Hairy caterpillars from the Yellow tail Moth can cause stripping of the leaves on Raspberries. Typical signs are holes in the raspberry leaves or eaten leaf edges.
The moth is quite attractive – pure silky white – giving its sometimes-used common name of the Swan Moth. As well as the white wings, it has characteristic identifying yellow rear end. This is not so with the larval caterpillar stage which is generally black – with white and orange markings.
This Yellow Tail Moth – or rather its larvae - is not normally considered a severe garden pest, for the caterpillars are only present in small numbers most of the time in the UK. The food of the yellow tail moth caterpillars are plant leaves - in this instance leading to eaten raspberry foliage.
They can be picked off and destroyed - however wear gloves to do this for the hairs of this caterpillar can cause irritation. A contact spray of Bifenthrin will also kill the caterpillars. Do not use when plants are in flower for you may also kill pollinating insects such as bees.
The caterpillars are around 3cm long and brightly coloured orange and black with tufts of hairs protruding from the body - quite attractive! The adult moth is white, but with a slight yellow colouring of the lower part of the body - abdomen.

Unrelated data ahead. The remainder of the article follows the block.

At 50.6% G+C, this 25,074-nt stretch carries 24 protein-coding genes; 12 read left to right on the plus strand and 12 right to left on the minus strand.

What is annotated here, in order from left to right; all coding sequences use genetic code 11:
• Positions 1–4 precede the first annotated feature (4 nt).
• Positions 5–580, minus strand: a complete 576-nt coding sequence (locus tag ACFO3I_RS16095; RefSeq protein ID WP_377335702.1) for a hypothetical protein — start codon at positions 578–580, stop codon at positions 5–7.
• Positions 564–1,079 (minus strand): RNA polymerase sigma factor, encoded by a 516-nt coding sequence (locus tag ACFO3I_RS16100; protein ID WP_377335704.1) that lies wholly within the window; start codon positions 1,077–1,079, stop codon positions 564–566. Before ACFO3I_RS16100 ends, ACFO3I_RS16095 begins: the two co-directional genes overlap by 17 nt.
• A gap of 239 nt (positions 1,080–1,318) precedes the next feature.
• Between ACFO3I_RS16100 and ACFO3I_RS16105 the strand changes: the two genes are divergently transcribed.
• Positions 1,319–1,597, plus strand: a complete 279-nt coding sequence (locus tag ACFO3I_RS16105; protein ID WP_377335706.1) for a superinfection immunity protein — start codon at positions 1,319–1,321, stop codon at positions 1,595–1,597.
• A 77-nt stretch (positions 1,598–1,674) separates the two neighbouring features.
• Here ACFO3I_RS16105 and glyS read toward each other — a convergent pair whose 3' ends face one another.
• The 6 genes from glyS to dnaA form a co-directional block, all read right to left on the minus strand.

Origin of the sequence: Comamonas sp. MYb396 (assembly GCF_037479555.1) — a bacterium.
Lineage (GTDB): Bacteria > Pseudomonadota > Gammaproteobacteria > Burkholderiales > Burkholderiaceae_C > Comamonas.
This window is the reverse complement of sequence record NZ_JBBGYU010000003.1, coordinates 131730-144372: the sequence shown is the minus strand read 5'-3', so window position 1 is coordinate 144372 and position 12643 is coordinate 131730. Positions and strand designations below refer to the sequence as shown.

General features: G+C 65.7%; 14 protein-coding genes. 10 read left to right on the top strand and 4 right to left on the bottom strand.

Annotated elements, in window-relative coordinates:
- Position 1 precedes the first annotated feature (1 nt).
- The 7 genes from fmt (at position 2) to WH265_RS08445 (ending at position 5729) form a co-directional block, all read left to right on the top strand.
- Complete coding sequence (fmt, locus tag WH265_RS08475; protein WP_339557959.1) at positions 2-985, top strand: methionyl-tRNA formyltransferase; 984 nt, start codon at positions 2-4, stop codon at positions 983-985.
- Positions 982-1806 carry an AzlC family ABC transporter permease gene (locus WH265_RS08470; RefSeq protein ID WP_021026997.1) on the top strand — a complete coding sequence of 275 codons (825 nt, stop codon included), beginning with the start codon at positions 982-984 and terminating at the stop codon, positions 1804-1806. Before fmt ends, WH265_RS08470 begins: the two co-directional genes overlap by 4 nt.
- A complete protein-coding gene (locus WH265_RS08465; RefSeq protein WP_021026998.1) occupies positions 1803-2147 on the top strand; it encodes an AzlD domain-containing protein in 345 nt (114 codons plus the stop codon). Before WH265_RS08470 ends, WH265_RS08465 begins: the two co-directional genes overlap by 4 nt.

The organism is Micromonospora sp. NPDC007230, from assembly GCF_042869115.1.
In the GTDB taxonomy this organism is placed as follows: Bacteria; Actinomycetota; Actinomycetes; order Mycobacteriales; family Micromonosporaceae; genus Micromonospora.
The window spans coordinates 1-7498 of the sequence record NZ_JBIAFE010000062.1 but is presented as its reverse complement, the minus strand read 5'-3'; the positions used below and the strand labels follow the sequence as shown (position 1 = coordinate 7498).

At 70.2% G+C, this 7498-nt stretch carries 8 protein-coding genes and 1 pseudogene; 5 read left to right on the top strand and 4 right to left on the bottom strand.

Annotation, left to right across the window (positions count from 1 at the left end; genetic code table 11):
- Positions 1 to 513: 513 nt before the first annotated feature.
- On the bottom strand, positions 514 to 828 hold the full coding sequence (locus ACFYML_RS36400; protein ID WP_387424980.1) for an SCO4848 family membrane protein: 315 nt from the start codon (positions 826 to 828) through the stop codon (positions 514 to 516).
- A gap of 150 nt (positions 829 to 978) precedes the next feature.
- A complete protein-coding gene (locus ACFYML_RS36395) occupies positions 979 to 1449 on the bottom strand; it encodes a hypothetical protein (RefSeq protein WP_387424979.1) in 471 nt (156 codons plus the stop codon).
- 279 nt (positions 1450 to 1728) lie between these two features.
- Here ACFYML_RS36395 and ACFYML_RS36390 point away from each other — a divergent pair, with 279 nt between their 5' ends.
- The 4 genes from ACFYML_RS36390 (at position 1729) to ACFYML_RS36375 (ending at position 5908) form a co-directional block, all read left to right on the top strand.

The life cycle dictates that it is not a year-round pest for the caterpillars tend to pupate in early summer – after firstly feeding on Raspberries and also several other tree and shrub species. The Pupae then further develop or metamorphose into the adult moth which is visible in the evenings during mid-summer – July and August.
The moth in itself is harmless – other than being the parent to be of the caterpillar pest. The eggs are laid at that time and later over-winter as eggs to turn into caterpillars mid spring.
Various similar moths and also the yellow tail moth also feed on several trees or shrubs – normally of Rosaceae family – such as apples, pears, plums and cherries.
When resting, the moth resembles a pitched roof with its sharply domed wing structure.
At the time its curious act of self defense is simply by rolling over on its side – playing dead. Presumably its predators do not eat what is perceived to be dead meat! As with many other moths, it is attracted to a light source and often seen in summer moth traps.